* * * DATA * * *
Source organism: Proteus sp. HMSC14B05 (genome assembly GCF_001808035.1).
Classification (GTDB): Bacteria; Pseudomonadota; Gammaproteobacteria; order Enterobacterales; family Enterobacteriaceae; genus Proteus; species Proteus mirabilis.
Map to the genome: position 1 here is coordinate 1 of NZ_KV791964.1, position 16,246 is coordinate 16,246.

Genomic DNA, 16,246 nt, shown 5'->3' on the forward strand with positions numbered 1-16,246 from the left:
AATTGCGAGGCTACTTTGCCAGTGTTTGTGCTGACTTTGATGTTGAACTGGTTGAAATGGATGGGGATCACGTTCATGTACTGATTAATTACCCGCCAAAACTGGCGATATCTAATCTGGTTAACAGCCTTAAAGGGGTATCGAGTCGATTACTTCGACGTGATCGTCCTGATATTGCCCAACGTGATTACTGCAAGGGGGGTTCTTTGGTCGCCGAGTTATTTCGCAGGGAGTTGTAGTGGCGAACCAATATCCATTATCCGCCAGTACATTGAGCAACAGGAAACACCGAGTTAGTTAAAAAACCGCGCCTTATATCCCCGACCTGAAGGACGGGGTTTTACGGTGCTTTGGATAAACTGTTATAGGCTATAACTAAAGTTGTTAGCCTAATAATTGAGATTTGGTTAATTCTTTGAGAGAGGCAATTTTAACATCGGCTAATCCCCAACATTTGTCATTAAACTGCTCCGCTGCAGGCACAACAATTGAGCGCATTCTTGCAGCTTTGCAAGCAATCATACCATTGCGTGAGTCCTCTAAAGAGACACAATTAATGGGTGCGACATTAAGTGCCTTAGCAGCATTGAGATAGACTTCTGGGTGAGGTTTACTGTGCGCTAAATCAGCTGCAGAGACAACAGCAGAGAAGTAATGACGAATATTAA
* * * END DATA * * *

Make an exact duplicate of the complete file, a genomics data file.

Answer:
Source organism: Proteus sp. HMSC14B05 (genome assembly GCF_001808035.1).
Classification (GTDB): Bacteria; Pseudomonadota; Gammaproteobacteria; order Enterobacterales; family Enterobacteriaceae; genus Proteus; species Proteus mirabilis.
Map to the genome: position 1 here is coordinate 1 of NZ_KV791964.1, position 16,246 is coordinate 16,246.

Genomic DNA, 16,246 nt, shown 5'->3' on the forward strand with positions numbered 1-16,246 from the left:
AATTGCGAGGCTACTTTGCCAGTGTTTGTGCTGACTTTGATGTTGAACTGGTTGAAATGGATGGGGATCACGTTCATGTACTGATTAATTACCCGCCAAAACTGGCGATATCTAATCTGGTTAACAGCCTTAAAGGGGTATCGAGTCGATTACTTCGACGTGATCGTCCTGATATTGCCCAACGTGATTACTGCAAGGGGGGTTCTTTGGTCGCCGAGTTATTTCGCAGGGAGTTGTAGTGGCGAACCAATATCCATTATCCGCCAGTACATTGAGCAACAGGAAACACCGAGTTAGTTAAAAAACCGCGCCTTATATCCCCGACCTGAAGGACGGGGTTTTACGGTGCTTTGGATAAACTGTTATAGGCTATAACTAAAGTTGTTAGCCTAATAATTGAGATTTGGTTAATTCTTTGAGAGAGGCAATTTTAACATCGGCTAATCCCCAACATTTGTCATTAAACTGCTCCGCTGCAGGCACAACAATTGAGCGCATTCTTGCAGCTTTGCAAGCAATCATACCATTGCGTGAGTCCTCTAAAGAGACACAATTAATGGGTGCGACATTAAGTGCCTTAGCAGCATTGAGATAGACTTCTGGGTGAGGTTTACTGTGCGCTAAATCAGCTGCAGAGACAACAGCAGAGAAGTAATGACGAATATTAA